Which areas are our strong points? In which areas of our work do we feel we are exhibiting strong aspects of emotional discipline?

When are we at our best? Do we hit deadlines regardless of the pain we might feel or obstacles we are facing within ourselves or others?

Where do we need some work? In which areas of our work do we need a higher level of emotional discipline? Where do team members need help in being more disciplined?

What do we need to learn? Do we need to hold meaningful conversations to move ourselves and the team forward rather than keeping a distance because it’s more comfortable and familiar?

How do we make choices? Are we making decisions based on our emotional intelligence and discipline at all times, or are we overlooking certain “convenient exceptions”?

How confident are we? Are we exhibiting the courage and discipline to openly speak the truth and call out the “exceptions?”

Who can we benefit? Who can we help motivate and keep on track? Is it hard for staff to get fired up in the morning and do the toughest tasks they need to get done?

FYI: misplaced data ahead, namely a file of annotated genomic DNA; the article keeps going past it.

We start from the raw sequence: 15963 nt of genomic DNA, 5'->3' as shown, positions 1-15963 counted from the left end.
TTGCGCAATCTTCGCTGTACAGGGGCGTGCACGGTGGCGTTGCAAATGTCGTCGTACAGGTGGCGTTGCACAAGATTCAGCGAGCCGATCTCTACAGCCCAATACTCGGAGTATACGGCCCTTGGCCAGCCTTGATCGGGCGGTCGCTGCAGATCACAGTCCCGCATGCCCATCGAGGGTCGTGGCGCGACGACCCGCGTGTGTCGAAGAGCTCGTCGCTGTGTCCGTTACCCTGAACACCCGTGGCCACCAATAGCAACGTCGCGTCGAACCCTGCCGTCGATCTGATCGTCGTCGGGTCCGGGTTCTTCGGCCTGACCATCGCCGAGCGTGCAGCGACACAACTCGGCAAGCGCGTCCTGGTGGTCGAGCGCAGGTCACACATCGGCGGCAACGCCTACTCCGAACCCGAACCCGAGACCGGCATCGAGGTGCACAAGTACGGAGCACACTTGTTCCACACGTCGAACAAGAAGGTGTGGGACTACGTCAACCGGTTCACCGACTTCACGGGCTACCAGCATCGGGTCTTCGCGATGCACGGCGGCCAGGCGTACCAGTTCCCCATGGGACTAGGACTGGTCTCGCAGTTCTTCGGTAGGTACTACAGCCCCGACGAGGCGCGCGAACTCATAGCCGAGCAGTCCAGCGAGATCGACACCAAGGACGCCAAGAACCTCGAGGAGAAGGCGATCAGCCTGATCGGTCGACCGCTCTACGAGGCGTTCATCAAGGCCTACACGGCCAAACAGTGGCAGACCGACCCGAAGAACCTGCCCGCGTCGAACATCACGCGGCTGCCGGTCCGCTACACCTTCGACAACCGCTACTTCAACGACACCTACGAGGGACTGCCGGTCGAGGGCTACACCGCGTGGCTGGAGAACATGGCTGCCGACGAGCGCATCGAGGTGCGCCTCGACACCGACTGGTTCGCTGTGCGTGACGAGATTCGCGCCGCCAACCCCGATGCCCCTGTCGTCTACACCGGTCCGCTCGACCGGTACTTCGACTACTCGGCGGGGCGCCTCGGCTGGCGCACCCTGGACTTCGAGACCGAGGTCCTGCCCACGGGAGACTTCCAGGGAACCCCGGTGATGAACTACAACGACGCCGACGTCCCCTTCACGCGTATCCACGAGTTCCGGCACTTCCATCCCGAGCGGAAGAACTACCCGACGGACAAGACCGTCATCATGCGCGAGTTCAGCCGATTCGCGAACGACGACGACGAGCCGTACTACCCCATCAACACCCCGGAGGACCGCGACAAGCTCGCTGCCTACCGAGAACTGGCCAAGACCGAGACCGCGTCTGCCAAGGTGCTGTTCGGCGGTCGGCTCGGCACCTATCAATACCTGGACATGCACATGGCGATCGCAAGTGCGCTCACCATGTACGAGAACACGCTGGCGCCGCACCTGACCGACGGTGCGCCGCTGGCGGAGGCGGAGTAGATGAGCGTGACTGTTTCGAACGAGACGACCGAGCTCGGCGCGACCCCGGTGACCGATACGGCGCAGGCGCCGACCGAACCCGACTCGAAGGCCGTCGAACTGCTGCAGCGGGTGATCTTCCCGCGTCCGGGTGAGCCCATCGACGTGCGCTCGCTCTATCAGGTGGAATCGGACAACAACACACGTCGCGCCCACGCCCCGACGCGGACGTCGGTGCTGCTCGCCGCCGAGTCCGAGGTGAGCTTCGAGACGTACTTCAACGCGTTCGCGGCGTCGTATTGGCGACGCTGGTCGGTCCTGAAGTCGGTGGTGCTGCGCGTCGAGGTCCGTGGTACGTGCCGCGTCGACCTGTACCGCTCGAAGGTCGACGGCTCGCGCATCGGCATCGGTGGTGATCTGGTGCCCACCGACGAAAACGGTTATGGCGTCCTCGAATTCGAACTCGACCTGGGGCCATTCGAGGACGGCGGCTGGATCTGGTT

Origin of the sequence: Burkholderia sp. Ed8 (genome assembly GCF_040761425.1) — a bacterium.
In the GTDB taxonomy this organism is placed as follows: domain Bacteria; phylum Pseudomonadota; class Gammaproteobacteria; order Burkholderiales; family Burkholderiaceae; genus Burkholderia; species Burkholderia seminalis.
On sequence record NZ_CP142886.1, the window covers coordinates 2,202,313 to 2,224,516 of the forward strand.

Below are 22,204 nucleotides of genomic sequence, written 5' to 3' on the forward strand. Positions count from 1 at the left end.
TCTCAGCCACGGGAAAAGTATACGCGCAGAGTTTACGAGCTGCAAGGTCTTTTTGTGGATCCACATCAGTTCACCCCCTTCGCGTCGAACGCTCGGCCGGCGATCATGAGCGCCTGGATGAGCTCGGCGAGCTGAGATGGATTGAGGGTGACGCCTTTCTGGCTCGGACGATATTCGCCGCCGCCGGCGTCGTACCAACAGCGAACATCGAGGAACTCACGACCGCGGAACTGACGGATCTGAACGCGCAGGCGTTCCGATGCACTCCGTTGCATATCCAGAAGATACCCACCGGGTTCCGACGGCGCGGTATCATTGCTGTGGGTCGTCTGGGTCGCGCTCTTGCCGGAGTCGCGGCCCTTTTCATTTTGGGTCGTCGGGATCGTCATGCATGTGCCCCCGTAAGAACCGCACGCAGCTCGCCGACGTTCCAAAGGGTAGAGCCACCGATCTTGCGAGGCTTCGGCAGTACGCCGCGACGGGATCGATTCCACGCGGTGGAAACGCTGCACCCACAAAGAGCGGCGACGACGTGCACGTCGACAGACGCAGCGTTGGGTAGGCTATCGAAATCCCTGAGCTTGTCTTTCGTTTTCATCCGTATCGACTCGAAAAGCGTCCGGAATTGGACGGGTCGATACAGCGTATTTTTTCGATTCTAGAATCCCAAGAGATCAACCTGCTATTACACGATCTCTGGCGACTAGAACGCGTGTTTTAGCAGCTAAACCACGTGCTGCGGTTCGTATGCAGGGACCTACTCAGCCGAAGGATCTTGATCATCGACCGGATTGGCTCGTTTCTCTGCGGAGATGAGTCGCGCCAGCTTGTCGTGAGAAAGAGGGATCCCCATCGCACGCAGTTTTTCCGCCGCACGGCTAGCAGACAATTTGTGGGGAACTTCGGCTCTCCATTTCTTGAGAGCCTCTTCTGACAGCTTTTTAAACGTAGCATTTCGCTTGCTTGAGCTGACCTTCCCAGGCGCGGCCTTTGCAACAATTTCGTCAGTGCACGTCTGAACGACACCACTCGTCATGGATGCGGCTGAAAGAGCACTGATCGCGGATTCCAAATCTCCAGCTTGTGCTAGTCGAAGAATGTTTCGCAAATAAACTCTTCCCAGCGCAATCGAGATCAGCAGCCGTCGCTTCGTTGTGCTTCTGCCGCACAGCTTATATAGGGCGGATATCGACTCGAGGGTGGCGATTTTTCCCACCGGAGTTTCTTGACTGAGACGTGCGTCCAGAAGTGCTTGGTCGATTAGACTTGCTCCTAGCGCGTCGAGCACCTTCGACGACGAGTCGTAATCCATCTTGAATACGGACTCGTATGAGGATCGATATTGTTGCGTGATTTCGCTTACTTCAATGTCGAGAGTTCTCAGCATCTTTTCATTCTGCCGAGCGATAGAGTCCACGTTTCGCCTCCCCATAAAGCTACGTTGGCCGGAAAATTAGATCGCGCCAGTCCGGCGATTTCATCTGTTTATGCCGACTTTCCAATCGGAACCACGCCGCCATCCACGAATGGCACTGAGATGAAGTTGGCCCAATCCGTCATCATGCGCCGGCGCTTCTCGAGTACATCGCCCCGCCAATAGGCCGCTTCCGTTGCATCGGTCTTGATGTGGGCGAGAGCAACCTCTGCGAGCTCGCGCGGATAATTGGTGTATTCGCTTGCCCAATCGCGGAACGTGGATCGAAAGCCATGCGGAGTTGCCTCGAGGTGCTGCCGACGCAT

A workplace that is infused with the continuous practice of emotional discipline is a workplace that will generate and perpetuate feelings of satisfaction and pride for both the employee and the leader.

Contact Coach Hardy online to learn more about leadership improvement. We provide consultation and training for business leaders who are eager to grow and thrive. Call us today at 603-763-9770.

Is Trust the Most Important Asset in Your Workplace?

We all know how important trust is in relationships, both in the workplace and in in our personal lives. But as business leaders, are we continuously building, nourishing and preserving this valuable commodity? Do we consider it an indispensable component of the culture of our business?

Unfortunately, many business leaders do not recognize the importance of trust. That is why it’s rare to see customers become “raving fans” who would otherwise come back to us time and time again. We see employees leave their jobs because their leaders are not trustworthy. We see conflict within work teams, all because of this fundamental lack of trust.

How can I promote trust in my business?

Fortunately, any person or business leader can build a culture of trust if they have the right intentions and exercise a firm commitment to carrying out their promises.